1. Knives (Victorinox Fibrox)Amazon This is a decent starter set that will give you versatility starting off. Add as you go.
  2. Pots and Pans - All clad is the BIFL industry standard. I have them and love them. But a set will crush your budget. A starting set will usually be cheaper than one-piece at a time. For your budget I'd recommend the Tramontina tri-ply wich ATK rated highly right next to All Clad. At around $140, it's a great set. Also, get a non-stick skillet and whatever other non-stick pieces you can afford. The best rated non-stick cookware (better than All Clad, I've had both) is good old Tfal. Ask for the All Clad Stainless stuff if you ever get married.
  3. Food Storage - I consider good food storage to be a kitchen basic, and the I like Snapware Airtight. But if the budget is tight, you can probably get buy on Gladware for a while.
  4. Other Tools - This list should get you started without too much "fluff"
    vegetable peeler, grater, liquid & dry measuring cups, measuring spoons, thermometers (instant read), spatulas (plastic & metal), Wooden Spoons, Ladel & Larger Spoons, Tongs, Colander
  5. Bakeware - at a minimum, get 2 commercial style aluminum sheet pans and I recommend 2 silpats to fit. These will make flawless cookies, roast vegetables, whatever in the oven. I'd also get some wire racks to fit as well. The rest depends on what you want to bake.
  6. Small Appliances - this is where it gets tricky. Remember, focus on multi-purpose machines. I'd rather have one high-quality electric motor than many cheap ones - less to break. The first appliance I would buy are: a stand mixer (kitchen aid), a food processor(cuisinart), a blender (my favorite value, the new Oster Versa (a Vitamix without the price tag).
  7. Dinnerware, Flatware and Glasses - Stick with classic stuff. White plates never go out of style and make the food "pop". Doesn't need to be expensive now.

    I'm sure I missed some things, but this will get you started. My recommendations added up will take you over your budget but you can decide what's most important to you. Don't skimp on the knives or the pots and pans.
u/mombutt · 2 pointsr/AskCulinary

I finally bought the T Fal Professional after watching the Test Kithen guys use it for years and claim how great it is. I'm pretty mad that I hadn't one a few years ago. And it's only $28

Here's their review of Pans

u/Chasmosaur · 2 pointsr/Cooking

I just looked it up at Cook's Illustrated - in their two non-stick categories ("Inexpensive Nonstick Skillets" and "Small Nonstick Saucepans") they don't seem to recommend the Cuisinart nonstick pans. They didn't seem to hold up, and lost their "nonstickiness" pretty quickly. :(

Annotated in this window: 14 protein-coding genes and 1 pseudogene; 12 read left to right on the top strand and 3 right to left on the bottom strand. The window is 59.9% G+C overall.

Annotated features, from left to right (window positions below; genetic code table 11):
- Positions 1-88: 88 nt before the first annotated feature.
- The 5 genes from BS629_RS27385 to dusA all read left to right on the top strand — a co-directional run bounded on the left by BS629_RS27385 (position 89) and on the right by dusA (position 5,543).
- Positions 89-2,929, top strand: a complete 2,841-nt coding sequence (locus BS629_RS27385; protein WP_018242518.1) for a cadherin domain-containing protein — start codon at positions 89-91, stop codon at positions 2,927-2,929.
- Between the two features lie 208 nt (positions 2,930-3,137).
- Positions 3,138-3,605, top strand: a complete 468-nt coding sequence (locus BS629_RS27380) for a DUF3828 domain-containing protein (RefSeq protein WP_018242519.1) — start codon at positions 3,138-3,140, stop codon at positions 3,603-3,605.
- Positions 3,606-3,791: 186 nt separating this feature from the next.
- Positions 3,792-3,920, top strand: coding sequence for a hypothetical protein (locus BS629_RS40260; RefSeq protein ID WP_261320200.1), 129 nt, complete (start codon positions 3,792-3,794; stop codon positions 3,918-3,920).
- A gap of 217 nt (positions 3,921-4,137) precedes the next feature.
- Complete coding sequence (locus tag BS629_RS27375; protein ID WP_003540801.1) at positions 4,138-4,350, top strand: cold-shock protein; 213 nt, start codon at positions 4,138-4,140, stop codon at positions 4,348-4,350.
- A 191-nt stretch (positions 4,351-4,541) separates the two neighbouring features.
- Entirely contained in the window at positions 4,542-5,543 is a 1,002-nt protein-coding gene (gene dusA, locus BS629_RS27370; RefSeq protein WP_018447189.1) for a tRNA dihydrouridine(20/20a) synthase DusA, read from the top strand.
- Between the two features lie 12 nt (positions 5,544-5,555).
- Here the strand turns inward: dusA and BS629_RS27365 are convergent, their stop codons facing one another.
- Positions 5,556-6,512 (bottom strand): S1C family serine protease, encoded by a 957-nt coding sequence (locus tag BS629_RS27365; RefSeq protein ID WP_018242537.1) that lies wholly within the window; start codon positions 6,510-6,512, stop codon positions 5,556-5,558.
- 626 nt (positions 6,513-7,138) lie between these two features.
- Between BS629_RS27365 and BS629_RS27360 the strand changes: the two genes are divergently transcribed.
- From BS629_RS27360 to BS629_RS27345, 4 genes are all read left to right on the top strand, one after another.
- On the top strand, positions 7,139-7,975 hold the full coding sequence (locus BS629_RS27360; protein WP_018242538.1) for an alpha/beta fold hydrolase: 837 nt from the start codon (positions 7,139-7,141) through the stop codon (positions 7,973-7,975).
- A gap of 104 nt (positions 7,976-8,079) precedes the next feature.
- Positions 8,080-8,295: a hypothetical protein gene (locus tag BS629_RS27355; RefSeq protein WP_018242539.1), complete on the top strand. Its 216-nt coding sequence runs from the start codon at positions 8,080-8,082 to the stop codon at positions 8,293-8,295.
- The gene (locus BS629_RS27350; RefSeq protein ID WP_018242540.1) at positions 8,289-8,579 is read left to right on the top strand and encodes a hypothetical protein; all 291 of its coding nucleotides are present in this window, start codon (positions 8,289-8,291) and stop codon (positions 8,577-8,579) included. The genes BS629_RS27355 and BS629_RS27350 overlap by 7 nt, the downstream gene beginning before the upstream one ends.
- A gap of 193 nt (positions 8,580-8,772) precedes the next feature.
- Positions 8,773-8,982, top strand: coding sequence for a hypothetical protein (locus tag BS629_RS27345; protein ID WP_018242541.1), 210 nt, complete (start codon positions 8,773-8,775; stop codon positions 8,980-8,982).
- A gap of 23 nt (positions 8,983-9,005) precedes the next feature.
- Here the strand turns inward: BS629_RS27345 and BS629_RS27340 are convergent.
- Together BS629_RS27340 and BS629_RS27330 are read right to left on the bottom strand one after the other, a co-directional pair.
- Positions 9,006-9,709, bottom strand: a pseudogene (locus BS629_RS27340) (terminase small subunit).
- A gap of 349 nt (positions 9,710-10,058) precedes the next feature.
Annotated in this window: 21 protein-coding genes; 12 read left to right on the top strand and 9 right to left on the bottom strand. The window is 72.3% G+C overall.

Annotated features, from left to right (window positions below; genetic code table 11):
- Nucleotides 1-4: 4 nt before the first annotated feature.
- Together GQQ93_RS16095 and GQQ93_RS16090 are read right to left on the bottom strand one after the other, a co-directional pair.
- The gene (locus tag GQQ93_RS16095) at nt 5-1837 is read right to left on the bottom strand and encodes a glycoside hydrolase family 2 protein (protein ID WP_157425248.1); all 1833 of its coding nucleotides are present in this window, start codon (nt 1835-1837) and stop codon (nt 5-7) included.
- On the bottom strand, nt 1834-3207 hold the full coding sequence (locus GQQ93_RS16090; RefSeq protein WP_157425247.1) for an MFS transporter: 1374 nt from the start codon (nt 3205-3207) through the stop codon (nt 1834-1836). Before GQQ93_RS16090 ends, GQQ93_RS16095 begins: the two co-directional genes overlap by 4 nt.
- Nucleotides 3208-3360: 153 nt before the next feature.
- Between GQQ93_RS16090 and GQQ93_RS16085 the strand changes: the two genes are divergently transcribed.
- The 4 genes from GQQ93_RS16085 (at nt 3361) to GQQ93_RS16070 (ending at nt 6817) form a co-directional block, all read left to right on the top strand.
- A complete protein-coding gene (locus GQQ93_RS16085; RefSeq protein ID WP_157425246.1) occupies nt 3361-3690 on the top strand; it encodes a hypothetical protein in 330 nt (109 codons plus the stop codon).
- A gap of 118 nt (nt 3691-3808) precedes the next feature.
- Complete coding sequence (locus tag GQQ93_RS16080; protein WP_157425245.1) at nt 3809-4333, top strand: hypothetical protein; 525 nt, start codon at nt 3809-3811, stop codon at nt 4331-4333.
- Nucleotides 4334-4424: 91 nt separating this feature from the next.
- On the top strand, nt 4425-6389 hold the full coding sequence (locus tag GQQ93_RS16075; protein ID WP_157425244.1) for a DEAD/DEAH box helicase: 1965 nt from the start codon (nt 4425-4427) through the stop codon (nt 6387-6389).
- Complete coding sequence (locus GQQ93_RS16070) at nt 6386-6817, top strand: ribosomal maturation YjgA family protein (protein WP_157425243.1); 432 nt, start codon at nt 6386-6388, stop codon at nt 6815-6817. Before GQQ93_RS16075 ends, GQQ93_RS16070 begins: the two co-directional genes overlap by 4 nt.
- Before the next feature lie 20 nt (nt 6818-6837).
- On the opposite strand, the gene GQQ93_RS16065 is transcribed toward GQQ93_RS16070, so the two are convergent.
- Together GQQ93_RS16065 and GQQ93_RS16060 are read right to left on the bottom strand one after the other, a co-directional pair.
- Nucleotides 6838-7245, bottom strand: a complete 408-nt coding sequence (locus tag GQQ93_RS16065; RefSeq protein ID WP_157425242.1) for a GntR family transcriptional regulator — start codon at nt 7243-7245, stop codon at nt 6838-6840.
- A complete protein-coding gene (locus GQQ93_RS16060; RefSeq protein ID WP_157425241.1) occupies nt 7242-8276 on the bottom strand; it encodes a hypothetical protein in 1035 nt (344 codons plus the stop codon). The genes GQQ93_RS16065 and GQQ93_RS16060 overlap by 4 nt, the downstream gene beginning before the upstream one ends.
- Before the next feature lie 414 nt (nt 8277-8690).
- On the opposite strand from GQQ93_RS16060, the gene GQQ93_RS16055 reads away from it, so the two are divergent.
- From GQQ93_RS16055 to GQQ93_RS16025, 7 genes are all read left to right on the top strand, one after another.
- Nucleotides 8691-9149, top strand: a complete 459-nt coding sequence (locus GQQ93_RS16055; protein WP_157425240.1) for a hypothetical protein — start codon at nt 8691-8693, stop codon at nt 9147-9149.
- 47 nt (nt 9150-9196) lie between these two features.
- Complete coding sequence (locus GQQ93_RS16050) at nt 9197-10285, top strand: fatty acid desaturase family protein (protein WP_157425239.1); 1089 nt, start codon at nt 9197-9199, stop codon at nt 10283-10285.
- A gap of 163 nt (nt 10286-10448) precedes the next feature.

For the Inexpensive Nonsticks (from Sept, 2010), they liked the 12.5 inch T-Fal Professional Total Nonstick Fry Pan.

For the "Small Nonstick Saucepans" (from March, 2006), they liked a couple of different ones, but the 2 1/2 quart Calphalon was at the top and surprisingly affordable.

ETA - I took a "meats and sauces" class from a chef a few years ago. He said he wasn't generally a fan of non-stick, though he understood why home chefs used them. He thought there wasn't a substitute for a good stainless steel pan that was well heated and oiled. I know I've adopted that for cooking meats, and I get a better result. But I don't make a lot of eggs (not a huge fan), so I'm not sure if that's practical.

u/Navel_Linty · 2 pointsr/Cooking

After ATK gave it a good review, I bought a TFAL Professional and I've been very happy with it. Heats evenly, nothing sticks to it and it didn't cost too much.

u/DarkChyld · 2 pointsr/Cooking

For a good non-stick, I'd go with a cheap one. The one recommended around here is the T-fal 12.5 Professional. I got one and I'm really happy with it.


u/TheDapperYank · 2 pointsr/shittyfoodporn

It's this.

T-fal E93808 Professional Total Nonstick Thermo-Spot Heat Indicator Fry Pan, 12-Inch, Black https://www.amazon.com/dp/B000GWG0T2/ref=cm_sw_r_awd_edTOub08YJH3B

u/Ski1215 · 2 pointsr/Cooking

There is a t fal non stick pan on Amazon. It's cheap and has an overwhelming amount of reviews.


Vollrath is also a good name that can be found at a kitchen supply house. Our kitchens at work use exclusively Vollrath and the chef said they replace their non stick about once a year. Which being used in a commercial kitchen is pretty impressive.